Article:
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February 2, 2012

For Immediate Release

Cowell Releases 2012 Debt Affordability Study
State’s “triple A” bond rating confirmed by all three national agencies

RALEIGH – State Treasurer Janet Cowell released the 2012 Debt Affordability Study to Gov. Beverly Perdue and members of the General Assembly yesterday.

The annual analysis, approved by the Debt Affordability Advisory Committee, found that the state has exhausted its General Fund debt capacity until fiscal year 2013. Additionally, the combined debt capacity of the Highway Fund and the Highway Trust Fund has been exhausted until fiscal year 2014.

The committee sets a percentage of revenue as the primary metric for determining debt affordability. This percentage for the General Fund is slightly above 4 percent, which is the self-imposed target adopted by the committee. The Highway Fund and Highway Trust Fund’s percentage also slightly exceeds its 6 percent target.

North Carolina’s “triple A” bond rating has been reaffirmed by all three national bond rating agencies. Currently, all of the state’s debt ratios are at or below the median levels for the state’s peer group, composed of other states rated “triple A” by all three agencies. North Carolina’s debt is considered manageable at current levels. The report acknowledges that the state’s current revenue picture is only modestly optimistic and reflects the continued slow pace of economic recovery. Additionally, the study outlines the need for replenishment of the state’s reserves.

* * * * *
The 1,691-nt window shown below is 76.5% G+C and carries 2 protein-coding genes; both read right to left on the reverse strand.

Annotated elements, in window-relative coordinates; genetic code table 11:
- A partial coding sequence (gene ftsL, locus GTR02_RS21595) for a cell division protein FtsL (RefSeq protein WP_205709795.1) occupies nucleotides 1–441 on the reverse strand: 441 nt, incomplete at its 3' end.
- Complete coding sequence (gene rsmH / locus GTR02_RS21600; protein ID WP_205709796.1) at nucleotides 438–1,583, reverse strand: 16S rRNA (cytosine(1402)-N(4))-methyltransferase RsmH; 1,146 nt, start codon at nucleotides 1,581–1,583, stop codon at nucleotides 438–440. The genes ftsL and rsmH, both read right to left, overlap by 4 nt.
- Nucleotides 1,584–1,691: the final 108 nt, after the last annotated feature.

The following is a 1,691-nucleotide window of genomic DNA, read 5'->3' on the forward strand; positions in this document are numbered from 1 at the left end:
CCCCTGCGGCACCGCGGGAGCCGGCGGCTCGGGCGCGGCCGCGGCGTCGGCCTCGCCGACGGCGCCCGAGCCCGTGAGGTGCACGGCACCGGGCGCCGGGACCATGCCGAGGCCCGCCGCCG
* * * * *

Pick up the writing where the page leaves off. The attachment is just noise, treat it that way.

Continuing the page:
“The slow recovery, in combination with the reduction of the state sales tax rate, has resulted in another year of no debt capacity,” Cowell said. “However, many projects are still moving forward with funding provided by the issuance of previously authorized but unissued debt, federal GARVEES [Grant Anticipation Revenue Vehicle Bonds], tolls and other sources.”

Cowell and the committee continue to recommend the need for centralized debt management and the issuance of General Obligation debt as the preferred method of debt financing. Special Indebtedness is not subject to a vote of the people and is rated lower than the state’s “GO” bonds.

The study identifies two key liabilities that will require the General Assembly to address and determine the best course of action. These liabilities are the unfunded portion of retiree health care benefits, which totaled $32.84 billion as of December 31, 2010. During its inaugural board meeting on Jan. 5-6, the Board of Trustees for the State Health Plan for Teachers and State Employees reduced the unfunded liability by approximately $6 billion by approving a recommendation to implement an Employer Group Waiver Program for retirees on Medicare.

Another key liability is the $2.54 billion to the U.S. Treasury for funds borrowed to make unemployment benefit payments. Although these liabilities do not impact the calculation of debt capacity, they may ultimately have a negative impact on the bond ratings. A study is being conducted by the N.C. Department of Commerce on how to best retire this debt.

The study was prepared by the staff of the State and Local Government Finance Division of the Department of State Treasurer, and approved by the Debt Affordability Advisory Committee, which was created by the General Assembly in 2004 and is chaired by Treasurer Cowell. Other committee members are Secretary of Revenue David Hoyle, State Budget Officer Andy Willis, State Auditor Beth Wood, State Controller David McCoy and legislative appointees Frank Aikmus, William Graham, James Porto, and Jack Vogt.

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A full copy of the report is available on the Department of State Treasurer’s website under the “State and Local Government” section.​